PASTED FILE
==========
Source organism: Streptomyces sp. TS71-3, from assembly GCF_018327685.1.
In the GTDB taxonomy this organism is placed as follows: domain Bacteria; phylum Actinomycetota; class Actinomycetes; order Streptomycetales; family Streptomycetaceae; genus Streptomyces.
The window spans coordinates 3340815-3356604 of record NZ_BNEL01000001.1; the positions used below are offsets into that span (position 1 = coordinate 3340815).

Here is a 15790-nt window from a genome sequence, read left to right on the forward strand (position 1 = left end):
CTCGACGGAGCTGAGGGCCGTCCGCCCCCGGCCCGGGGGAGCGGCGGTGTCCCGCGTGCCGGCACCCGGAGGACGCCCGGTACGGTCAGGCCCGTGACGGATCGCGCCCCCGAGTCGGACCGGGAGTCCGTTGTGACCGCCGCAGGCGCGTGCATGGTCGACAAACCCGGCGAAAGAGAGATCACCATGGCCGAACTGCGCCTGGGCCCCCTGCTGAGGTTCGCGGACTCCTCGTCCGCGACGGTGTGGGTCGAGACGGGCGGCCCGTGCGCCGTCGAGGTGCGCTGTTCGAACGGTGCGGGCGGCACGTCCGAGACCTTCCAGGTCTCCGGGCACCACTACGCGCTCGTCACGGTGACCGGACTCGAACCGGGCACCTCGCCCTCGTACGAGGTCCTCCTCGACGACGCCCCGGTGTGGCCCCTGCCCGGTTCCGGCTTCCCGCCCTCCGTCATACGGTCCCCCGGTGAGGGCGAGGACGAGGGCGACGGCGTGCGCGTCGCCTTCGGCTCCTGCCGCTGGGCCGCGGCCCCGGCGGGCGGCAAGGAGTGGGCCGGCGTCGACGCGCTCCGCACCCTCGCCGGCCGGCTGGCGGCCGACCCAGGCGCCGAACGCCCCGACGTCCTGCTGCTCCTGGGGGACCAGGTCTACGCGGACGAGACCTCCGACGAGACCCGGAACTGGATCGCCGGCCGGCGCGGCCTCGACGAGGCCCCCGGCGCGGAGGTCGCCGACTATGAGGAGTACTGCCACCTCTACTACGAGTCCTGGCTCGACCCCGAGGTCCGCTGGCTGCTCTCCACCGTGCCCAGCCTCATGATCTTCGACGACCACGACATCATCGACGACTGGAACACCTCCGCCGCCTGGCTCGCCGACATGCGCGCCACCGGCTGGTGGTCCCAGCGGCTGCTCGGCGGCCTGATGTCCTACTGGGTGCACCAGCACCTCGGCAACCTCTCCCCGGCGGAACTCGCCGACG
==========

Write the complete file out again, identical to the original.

Source organism: Streptomyces sp. TS71-3, from assembly GCF_018327685.1.
In the GTDB taxonomy this organism is placed as follows: domain Bacteria; phylum Actinomycetota; class Actinomycetes; order Streptomycetales; family Streptomycetaceae; genus Streptomyces.
The window spans coordinates 3340815-3356604 of record NZ_BNEL01000001.1; the positions used below are offsets into that span (position 1 = coordinate 3340815).

Here is a 15790-nt window from a genome sequence, read left to right on the forward strand (position 1 = left end):
CTCGACGGAGCTGAGGGCCGTCCGCCCCCGGCCCGGGGGAGCGGCGGTGTCCCGCGTGCCGGCACCCGGAGGACGCCCGGTACGGTCAGGCCCGTGACGGATCGCGCCCCCGAGTCGGACCGGGAGTCCGTTGTGACCGCCGCAGGCGCGTGCATGGTCGACAAACCCGGCGAAAGAGAGATCACCATGGCCGAACTGCGCCTGGGCCCCCTGCTGAGGTTCGCGGACTCCTCGTCCGCGACGGTGTGGGTCGAGACGGGCGGCCCGTGCGCCGTCGAGGTGCGCTGTTCGAACGGTGCGGGCGGCACGTCCGAGACCTTCCAGGTCTCCGGGCACCACTACGCGCTCGTCACGGTGACCGGACTCGAACCGGGCACCTCGCCCTCGTACGAGGTCCTCCTCGACGACGCCCCGGTGTGGCCCCTGCCCGGTTCCGGCTTCCCGCCCTCCGTCATACGGTCCCCCGGTGAGGGCGAGGACGAGGGCGACGGCGTGCGCGTCGCCTTCGGCTCCTGCCGCTGGGCCGCGGCCCCGGCGGGCGGCAAGGAGTGGGCCGGCGTCGACGCGCTCCGCACCCTCGCCGGCCGGCTGGCGGCCGACCCAGGCGCCGAACGCCCCGACGTCCTGCTGCTCCTGGGGGACCAGGTCTACGCGGACGAGACCTCCGACGAGACCCGGAACTGGATCGCCGGCCGGCGCGGCCTCGACGAGGCCCCCGGCGCGGAGGTCGCCGACTATGAGGAGTACTGCCACCTCTACTACGAGTCCTGGCTCGACCCCGAGGTCCGCTGGCTGCTCTCCACCGTGCCCAGCCTCATGATCTTCGACGACCACGACATCATCGACGACTGGAACACCTCCGCCGCCTGGCTCGCCGACATGCGCGCCACCGGCTGGTGGTCCCAGCGGCTGCTCGGCGGCCTGATGTCCTACTGGGTGCACCAGCACCTCGGCAACCTCTCCCCGGCGGAACTCGCCGACG